From here I went to passport control. When I provided my documents and the agent entered them into his computer, something apparently happened, because there was a phone call and then security services arrived. I was once again pulled out of passport control and politely, but firmly, escorted to a nearby room for questioning. This was a surprise to me, as I was departing this time. I was questioned for well over an hour. During this time the security officer made a remark that stuck in my mind. He told me that the flight "would not be allowed to depart until we are finished". Why would they delay a flight for me? Anyway, the questioning went on and on. Most of it went nowhere beyond the lines of questioning that I faced entering the country.
In retrospect, the questions I faced this time were a little harder and deeper, with less friendly implications. On a normal day this would quickly have begun to piss me off. However, I was in a great mood and refused to take things too seriously. I joked around a bit, smiled and laughed, complimented the agent on his English skills, and generally decided not to let this dampen my experience in Russia. Two things finally drove the seriousness of the situation home. First, they took my phone and recorded its IMEI number. I now assume that they have hacked it (not that they would find anything interesting). Second, after many rounds of questioning, I was asked point blank who I know at the CIA. I told them that I had gone to college with someone who joined the CIA, but that I haven’t heard from him since. I guess that they judged me to be sincere, as it wasn't long after this that they finally allowed me to board the plane and the flight departed.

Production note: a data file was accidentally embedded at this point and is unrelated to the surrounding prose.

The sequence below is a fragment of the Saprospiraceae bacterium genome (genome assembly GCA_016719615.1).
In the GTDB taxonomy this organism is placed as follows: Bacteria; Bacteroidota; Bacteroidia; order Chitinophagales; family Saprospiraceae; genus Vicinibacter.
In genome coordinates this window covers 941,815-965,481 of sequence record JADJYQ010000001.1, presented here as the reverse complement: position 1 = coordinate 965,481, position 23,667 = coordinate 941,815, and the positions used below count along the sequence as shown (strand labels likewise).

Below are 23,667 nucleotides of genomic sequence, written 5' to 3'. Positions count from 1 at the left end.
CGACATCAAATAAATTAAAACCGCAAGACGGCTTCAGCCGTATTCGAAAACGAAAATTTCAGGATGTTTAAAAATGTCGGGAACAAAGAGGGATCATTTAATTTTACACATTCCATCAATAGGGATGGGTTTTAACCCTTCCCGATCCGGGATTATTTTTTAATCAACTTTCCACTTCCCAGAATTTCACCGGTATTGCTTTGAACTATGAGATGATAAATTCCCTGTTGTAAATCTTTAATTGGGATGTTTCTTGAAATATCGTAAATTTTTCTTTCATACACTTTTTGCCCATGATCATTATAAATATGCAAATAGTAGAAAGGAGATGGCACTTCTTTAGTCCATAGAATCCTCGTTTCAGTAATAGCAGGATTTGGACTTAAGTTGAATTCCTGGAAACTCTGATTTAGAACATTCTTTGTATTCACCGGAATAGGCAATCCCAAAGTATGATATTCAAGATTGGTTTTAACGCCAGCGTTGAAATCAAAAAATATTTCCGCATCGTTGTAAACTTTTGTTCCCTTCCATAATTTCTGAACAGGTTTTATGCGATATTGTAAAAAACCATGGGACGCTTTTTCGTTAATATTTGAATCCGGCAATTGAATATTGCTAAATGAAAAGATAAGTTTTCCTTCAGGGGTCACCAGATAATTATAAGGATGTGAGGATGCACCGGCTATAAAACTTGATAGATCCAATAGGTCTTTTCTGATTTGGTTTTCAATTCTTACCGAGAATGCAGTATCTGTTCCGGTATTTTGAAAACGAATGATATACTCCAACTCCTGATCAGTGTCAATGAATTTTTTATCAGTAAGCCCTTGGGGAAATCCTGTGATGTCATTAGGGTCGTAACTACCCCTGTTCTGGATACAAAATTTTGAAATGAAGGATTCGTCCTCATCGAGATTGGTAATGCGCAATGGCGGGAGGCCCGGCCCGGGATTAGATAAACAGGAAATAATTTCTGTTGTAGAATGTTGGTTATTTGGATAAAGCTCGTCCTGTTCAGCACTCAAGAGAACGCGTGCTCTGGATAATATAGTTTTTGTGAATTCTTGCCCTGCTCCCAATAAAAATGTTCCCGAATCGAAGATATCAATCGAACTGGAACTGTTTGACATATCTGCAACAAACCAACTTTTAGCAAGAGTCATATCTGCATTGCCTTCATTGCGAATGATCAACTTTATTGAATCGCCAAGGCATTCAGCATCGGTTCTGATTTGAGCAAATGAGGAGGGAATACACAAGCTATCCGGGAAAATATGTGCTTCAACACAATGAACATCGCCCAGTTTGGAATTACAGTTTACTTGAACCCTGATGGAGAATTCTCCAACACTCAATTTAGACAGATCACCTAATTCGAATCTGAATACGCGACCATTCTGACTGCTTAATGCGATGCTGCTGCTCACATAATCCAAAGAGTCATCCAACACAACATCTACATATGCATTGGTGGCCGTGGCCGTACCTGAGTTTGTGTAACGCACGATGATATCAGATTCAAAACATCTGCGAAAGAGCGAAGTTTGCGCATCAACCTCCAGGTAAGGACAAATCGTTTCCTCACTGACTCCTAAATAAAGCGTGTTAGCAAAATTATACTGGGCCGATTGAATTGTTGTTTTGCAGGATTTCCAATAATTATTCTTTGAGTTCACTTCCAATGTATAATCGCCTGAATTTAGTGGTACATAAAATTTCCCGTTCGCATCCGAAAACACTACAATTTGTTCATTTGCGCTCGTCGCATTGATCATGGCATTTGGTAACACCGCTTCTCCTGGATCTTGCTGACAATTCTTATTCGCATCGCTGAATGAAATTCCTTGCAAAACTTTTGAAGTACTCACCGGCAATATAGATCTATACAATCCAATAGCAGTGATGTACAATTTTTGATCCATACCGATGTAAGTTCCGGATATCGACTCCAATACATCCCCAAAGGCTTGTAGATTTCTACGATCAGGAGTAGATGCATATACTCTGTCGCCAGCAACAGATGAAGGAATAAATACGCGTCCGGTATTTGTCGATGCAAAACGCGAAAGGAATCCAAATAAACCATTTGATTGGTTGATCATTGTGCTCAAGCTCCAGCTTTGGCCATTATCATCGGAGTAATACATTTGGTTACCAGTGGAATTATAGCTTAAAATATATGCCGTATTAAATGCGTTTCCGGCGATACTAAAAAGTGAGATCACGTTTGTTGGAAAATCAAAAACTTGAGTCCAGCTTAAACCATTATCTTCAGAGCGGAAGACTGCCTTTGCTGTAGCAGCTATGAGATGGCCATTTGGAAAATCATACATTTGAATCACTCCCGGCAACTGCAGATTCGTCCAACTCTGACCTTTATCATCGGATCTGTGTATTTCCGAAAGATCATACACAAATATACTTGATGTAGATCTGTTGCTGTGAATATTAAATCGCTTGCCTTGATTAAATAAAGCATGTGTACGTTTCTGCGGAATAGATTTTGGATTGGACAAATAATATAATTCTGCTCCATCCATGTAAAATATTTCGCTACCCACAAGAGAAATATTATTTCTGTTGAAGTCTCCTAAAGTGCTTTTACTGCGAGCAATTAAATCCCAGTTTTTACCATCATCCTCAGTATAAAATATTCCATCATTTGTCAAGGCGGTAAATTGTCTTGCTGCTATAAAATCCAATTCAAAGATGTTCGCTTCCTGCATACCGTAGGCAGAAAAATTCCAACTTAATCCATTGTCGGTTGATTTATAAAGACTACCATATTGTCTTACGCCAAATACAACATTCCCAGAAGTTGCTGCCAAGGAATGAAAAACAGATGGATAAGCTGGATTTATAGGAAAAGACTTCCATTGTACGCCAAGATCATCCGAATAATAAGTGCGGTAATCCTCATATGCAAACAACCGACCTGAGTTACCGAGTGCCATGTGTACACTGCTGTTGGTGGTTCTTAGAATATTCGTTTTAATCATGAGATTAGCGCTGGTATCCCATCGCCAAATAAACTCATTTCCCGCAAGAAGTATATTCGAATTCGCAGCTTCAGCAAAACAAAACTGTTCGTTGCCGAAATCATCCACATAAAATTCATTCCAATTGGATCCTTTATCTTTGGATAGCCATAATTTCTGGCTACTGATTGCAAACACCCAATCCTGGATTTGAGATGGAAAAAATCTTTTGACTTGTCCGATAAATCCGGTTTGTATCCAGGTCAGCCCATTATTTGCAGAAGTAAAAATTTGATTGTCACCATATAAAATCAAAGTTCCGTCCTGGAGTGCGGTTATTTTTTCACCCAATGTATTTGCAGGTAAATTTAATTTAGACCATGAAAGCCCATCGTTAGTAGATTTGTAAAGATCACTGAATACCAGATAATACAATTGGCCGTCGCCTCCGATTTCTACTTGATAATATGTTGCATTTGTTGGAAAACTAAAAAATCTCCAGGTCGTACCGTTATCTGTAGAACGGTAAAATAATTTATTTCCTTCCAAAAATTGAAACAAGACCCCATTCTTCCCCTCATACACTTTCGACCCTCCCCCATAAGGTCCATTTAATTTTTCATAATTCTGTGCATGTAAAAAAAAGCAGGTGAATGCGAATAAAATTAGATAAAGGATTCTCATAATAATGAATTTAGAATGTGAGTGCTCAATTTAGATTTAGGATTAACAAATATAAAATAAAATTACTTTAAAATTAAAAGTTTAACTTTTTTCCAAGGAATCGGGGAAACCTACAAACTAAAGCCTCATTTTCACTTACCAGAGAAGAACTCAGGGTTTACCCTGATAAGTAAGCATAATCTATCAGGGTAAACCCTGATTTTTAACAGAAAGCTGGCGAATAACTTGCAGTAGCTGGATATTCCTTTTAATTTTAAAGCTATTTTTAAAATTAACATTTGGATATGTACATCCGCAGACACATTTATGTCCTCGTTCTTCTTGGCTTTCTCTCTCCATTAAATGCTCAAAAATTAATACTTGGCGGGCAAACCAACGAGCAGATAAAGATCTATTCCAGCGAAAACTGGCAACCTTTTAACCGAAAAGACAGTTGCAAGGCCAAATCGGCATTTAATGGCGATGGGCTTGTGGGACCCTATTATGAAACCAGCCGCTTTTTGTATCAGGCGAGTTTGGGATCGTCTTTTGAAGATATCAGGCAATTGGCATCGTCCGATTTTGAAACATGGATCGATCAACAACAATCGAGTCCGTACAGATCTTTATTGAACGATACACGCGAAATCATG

Having time to reflect since the trip has allowed me to put a few potential dots together. For whatever reason, they seemed to dig into my information a little. I guess things would have looked odd to me as well if I was in their position. I’m mostly a ghost online. I have no social media presence. I look, physically, like I’m active military - lean, muscular build with a buzz cut. I speak directly and confidently, not at all like an average tourist might if pulled into an interrogation room. There is only one photo of me online where my face is recognizable. This is from a newspaper article announcing that I had accepted an appointment to the US Military Academy at West Point. The photo is of me with the US Senator who gave me the appointment.